In late September, the industry body Medicines for Europe sent an open letter to the European Commission (EC) asking it to exclude the pharmaceutical industry from the EU’s gas demand reduction measures. The organization argued that amid the pressures of inflation, such measures may restrict access to medicines for European citizens, and would also be difficult to implement given the increasing costs of pharmaceutical manufacturing.
Over the past year, inflation has had a global impact on almost every industry, amplified by increasing energy and gas prices, the cost of raw materials, and more. The combination of the Covid-19 pandemic and the Russian war on Ukraine has exponentially increased financial pressures for many businesses, with pharmaceutical manufacturing being hit hard.
“The problem is that it’s not just the cost of materials going upwards, but also that the cost of energy is only spiralling upwards,” says Elisabeth Stampa, the president of Medicines for Europe, the nonprofit that wrote the recent letter.
The difficult financial climate and growing calls for accountability for manufacturing’s impact on the environment mean that contract development and manufacturing organizations (CDMOs) must evaluate how to consider sustainability despite potential financial constraints.
“If you get into a situation where you are proposing something with a 30-year payback, that is not a smart strategy to build a business case for sustainability,” says Jeffrey Whitford, the head of sustainability, social business innovation, at the Life Science business of Merck. Thus, increasing financial pressures will only emphasize the need to implement sustainable practices. “The bigger picture that we’re trying to pull together, is a combination of ‘How do you solve a very critical urgent crisis [climate change]’, while also tackling a very difficult and simultaneously challenging issue of solving healthcare issues and making treatments for people,” says Whitford.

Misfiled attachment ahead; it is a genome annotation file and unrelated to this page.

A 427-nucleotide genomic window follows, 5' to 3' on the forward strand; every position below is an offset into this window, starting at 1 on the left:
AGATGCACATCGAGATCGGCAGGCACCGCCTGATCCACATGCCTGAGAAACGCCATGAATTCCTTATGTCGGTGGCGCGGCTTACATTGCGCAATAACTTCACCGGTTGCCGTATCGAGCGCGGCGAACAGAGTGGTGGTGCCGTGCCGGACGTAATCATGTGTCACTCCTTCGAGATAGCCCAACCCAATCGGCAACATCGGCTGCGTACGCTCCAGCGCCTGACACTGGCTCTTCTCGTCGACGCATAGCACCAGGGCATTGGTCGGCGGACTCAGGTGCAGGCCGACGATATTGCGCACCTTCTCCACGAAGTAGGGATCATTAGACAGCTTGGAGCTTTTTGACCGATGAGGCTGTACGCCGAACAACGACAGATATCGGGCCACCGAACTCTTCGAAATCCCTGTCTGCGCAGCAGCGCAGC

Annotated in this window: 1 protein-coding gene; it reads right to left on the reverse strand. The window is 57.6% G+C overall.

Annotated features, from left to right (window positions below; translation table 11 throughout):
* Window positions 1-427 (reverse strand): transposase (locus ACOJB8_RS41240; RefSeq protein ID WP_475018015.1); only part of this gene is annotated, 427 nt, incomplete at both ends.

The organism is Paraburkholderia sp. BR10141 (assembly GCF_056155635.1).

CDMO worries about inflation
In August, the European Central Bank released the information that the harmonized index of consumer prices (HICP) inflation in the member states of the EU had increased to 9.1%, its highest rate since 1999. HICP is the change over time in the prices of consumer goods and services purchased by households. This increase comes against the backdrop of rising requirements for companies to achieve their environment, social, and governance (ESG) targets. ESG provides a framework for companies to ensure that they are conducting business sustainably and increase corporate accountability.
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In June, Medicines for Europe sent the EC its first letter on the topic, addressing the potential impacts of inflation on manufacturing processes and the necessary actions to mitigate these impacts. Gareth Lewis, the managing director of Pharma Pac, a pharmaceutical CDMO, said to Pharmaceutical Technology in an email, “[The] supply of materials, especially packaging, continues to require an increased level of management and day-to-day monitoring. Lead times and costs remain volatile in a market with demand outstripping supply in various sectors, including polyvinyl chloride (PVC), foil, cartons, and labels.”
The increasing rates for raw materials, cost of excipients, and more, are affecting generic drug manufacturing particularly harshly. “The price of generics is relatively low compared to the price of an innovative product. In all European countries, prices are fixed, so there’s no way of passing the higher cost and higher energy impact upward,” explains Stampa. Furthermore, Stampa says international authorities have been slow to adapt drug reimbursement prices to match the increasing cost of contract manufacturing, leading to a difficult situation for many CDMOs. Countries within the EU have had variable reactions in response to these rising costs. “If a product becomes non-profitable, the manufacturer may decide to stop the production of that product. This could lead to drug shortages or products being no longer available in Europe,” says Stampa.